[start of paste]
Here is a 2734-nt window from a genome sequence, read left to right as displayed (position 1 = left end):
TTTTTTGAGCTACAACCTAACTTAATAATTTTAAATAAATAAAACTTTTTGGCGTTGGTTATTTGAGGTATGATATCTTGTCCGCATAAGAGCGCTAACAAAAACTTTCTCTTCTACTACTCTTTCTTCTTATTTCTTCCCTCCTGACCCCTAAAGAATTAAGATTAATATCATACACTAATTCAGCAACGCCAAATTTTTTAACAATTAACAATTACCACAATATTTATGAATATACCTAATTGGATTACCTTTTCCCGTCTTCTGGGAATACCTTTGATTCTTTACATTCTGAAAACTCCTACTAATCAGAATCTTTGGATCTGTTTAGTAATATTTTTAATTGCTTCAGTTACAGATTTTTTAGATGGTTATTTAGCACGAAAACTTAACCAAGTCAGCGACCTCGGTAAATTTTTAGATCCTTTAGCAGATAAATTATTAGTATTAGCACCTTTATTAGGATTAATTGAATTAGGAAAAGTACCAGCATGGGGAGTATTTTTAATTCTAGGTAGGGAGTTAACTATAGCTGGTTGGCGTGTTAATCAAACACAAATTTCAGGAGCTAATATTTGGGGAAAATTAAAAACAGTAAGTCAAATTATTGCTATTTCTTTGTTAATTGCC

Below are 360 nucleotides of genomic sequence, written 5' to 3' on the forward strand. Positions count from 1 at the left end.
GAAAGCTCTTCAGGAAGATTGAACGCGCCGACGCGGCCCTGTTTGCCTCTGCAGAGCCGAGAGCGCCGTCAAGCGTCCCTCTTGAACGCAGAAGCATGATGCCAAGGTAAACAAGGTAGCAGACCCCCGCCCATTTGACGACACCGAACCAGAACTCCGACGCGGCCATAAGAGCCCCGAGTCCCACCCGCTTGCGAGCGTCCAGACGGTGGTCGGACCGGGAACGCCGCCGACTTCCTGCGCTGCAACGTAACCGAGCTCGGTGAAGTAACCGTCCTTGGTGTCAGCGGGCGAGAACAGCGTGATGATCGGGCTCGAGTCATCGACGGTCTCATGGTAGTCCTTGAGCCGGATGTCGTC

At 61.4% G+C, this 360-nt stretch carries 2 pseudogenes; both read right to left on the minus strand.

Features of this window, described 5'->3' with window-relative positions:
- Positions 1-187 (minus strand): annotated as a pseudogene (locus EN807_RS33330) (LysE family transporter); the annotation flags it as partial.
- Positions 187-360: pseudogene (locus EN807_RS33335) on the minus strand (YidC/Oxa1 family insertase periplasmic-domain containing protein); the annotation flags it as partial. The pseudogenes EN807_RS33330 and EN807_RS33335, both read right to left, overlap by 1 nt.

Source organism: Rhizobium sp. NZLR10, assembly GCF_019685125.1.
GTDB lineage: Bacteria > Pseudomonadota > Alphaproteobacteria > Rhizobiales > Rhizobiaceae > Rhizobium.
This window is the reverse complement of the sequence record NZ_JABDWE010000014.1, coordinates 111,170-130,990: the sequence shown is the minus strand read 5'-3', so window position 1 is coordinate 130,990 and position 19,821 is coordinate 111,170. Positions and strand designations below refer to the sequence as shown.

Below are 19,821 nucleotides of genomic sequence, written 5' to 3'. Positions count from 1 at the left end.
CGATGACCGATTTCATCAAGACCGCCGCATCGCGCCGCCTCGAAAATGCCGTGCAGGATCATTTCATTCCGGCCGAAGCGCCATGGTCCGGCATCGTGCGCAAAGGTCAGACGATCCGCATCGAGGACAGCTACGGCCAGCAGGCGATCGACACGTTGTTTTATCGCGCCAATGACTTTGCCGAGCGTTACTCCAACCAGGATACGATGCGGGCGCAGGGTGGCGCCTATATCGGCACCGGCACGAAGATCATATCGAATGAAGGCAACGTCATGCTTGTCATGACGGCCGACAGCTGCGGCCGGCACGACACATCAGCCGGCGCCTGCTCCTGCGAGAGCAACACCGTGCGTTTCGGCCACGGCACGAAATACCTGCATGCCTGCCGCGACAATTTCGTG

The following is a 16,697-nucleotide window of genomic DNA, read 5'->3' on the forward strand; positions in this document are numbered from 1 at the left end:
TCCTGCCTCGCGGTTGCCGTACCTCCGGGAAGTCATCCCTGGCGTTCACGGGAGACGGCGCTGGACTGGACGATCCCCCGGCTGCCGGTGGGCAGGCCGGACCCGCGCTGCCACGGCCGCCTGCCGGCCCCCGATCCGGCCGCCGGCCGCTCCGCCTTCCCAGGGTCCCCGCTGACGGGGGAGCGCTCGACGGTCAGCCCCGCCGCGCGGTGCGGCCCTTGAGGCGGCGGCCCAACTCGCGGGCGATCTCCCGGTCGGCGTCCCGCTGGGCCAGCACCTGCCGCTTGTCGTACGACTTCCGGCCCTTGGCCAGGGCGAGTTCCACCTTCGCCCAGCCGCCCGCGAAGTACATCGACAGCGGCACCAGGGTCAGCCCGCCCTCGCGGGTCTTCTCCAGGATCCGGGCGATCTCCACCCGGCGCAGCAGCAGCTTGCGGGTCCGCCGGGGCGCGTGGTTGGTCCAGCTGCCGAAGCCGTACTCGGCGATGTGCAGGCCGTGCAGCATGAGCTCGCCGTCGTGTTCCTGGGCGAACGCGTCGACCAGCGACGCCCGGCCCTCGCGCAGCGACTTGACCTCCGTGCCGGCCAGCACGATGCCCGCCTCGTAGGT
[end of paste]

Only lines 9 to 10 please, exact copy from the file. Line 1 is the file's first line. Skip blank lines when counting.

Source organism: Rhizobium sp. NZLR10, assembly GCF_019685125.1.
GTDB lineage: Bacteria > Pseudomonadota > Alphaproteobacteria > Rhizobiales > Rhizobiaceae > Rhizobium.